Decker and Joana relax at the Lucky Bamboo Guesthouse in Bukit Lawang, Sumatra, Indonesia.
    Decker and Joana relax at the Lucky Bamboo Guesthouse in Bukit Lawang, Sumatra, Indonesia.

    Quite a few people were swimming and washing clothes in pools between clusters of rocks, which looked really peaceful and relaxing. After stopping by several guesthouses that were either full or too expensive, we ended up at a place called the Lucky Bamboo, where Decker and Joana got the last good room with an actual shower head. The two rooms left available for me had none, so when I told the staff I couldn’t stay there, they produced a shower head from somewhere and hooked it up in one of the rooms. When I looked at it, the plastic handle to turn on the water was fully wedged against the wall, which was covered with brown stains that looked like either mud or shit.

    Two bungalows at the Lucky Bamboo Guesthouse in Bukit Lawang, Sumatra, Indonesia.
    Two bungalows at the Lucky Bamboo Guesthouse in Bukit Lawang, Sumatra, Indonesia.

    I asked one of the staff guys to clean it off, but he ended up just scrubbing the handle itself, which was fine, but he left the crap on the walls. So, I had to point out the stains to him again and ask him to scrub them off, which he did for a few seconds. Next, I walked down the trail to grab a bite to eat at Junia Guesthouse, who served me a piping hot and delicious plate of spaghetti with cheese and a taco-like contraption filled with soy beans and rice. I told them it tasted amazing and that I would return.

    After dinner, I returned to the Lucky Bamboo, and ended up moving into the other available room, as it had a bathroom with a better handle on the water faucet and no stains on the wall. There was no shower head, so I had to use a provided pail to dump cold water all over myself–just like the ice bucket challenge! As soon as I heard some thunder and lightning off in the distance, I decided to head out before it started raining to look for a better room for the following two nights.

    Staff and guests sing songs and make merry at the Lucky Bamboo Guesthouse in Bukit Lawang, Sumatra, Indonesia.
    Staff and guests sing songs and make merry at the Lucky Bamboo Guesthouse in Bukit Lawang, Sumatra, Indonesia.

    Walking down the uneven, rough and rocky pathway, I crossed a footbridge over the river and checked out most of the guesthouses, including the Bugis Inn, the Garden Inn, the Rainforest Guesthouse, etc. but they were all filled up. Fortunately, I ended up booking a proper deluxe room at Zido Fido Guesthouse–complete with a fan, a sink, a western toilet and a big ol’ shower head–for 225,000 rupiah ($16.00) per night. Considering I only paid 80,000 rupiah ($6.00) for my room at the Lucky Bamboo, that averaged out to $13.64 per night over my three nights in Buckit Lawang, which was a really good deal.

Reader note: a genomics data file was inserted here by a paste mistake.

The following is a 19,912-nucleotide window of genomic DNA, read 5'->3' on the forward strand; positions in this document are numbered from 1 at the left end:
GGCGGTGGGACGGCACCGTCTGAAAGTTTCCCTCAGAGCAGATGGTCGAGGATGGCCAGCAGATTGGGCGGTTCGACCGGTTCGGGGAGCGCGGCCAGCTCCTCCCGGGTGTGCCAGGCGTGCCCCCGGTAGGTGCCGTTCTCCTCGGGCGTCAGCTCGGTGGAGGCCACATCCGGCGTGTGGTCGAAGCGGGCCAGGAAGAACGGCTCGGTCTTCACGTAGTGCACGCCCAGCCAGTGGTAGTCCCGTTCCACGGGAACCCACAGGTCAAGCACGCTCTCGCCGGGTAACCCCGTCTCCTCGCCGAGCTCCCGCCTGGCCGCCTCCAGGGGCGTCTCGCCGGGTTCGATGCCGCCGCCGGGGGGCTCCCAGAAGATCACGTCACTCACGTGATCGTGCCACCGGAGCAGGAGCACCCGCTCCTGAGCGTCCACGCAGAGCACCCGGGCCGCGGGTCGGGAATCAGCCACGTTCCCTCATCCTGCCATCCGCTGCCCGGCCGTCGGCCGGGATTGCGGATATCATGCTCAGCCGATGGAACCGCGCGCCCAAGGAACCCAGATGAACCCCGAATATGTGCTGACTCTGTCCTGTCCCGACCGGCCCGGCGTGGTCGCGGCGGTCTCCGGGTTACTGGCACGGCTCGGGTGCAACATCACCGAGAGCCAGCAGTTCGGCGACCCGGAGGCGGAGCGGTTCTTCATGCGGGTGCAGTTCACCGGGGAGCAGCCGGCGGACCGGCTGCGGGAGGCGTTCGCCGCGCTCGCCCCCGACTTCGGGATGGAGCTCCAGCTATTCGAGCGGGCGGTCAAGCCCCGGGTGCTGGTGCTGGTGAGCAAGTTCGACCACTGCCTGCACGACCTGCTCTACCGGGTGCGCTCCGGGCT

The inside of my bungalow at the Lucky Bamboo Guesthouse in Bukit Lawang, Sumatra, Indonesia.
    The inside of my bungalow at the Lucky Bamboo Guesthouse in Bukit Lawang, Sumatra, Indonesia.

    Walking back to my room at the Lucky Bamboo, I was amazed at the locals who rode their motorcycles up and down six-inch wide rough gullies in the middle of steep concrete staircases on the pathway along the river. On my way back, I encountered a tout who had been trying to book a jungle trek with me. When we sat down at a table, I looked at his booklet of order forms, which just read “Jungle Trek” in the most ridiculously generic manner. I told him I wanted to go on a half day trek, but the shortest one on his form was a full day. He tried to tell me there are no half day treks, but I told him I had read about them on several different web sites. Then he said one of his buddies could take me on a half day trek.

    I had a bad feeling about the guy, like he and his friends were probably unofficial guides. So, I got up and told him I was going to eat, which I did again at the Junia Guesthouse. I saw Decker and Joana there, and they suggested I cross the river tomorrow and book a trek at one of the agencies, which sounded like a good plan. Back at the Lucky Bamboo, I joined a crowd of guests and staff who were hanging out, drinking, playing an acoustic guitar and merrily singing songs. After a little while, I felt tired and headed off to my room, which was right on the footpath out front on the banks of the Bohorok river. I dumped a few pails of cold water over myself, which was quite invigorating to say the least, for some semblance of a shower. Then I hit the sack, finally falling asleep around 2:00 am to the gentle roar of the river rushing over the rocks.

    Words and photos ©2015 Arcane Candy.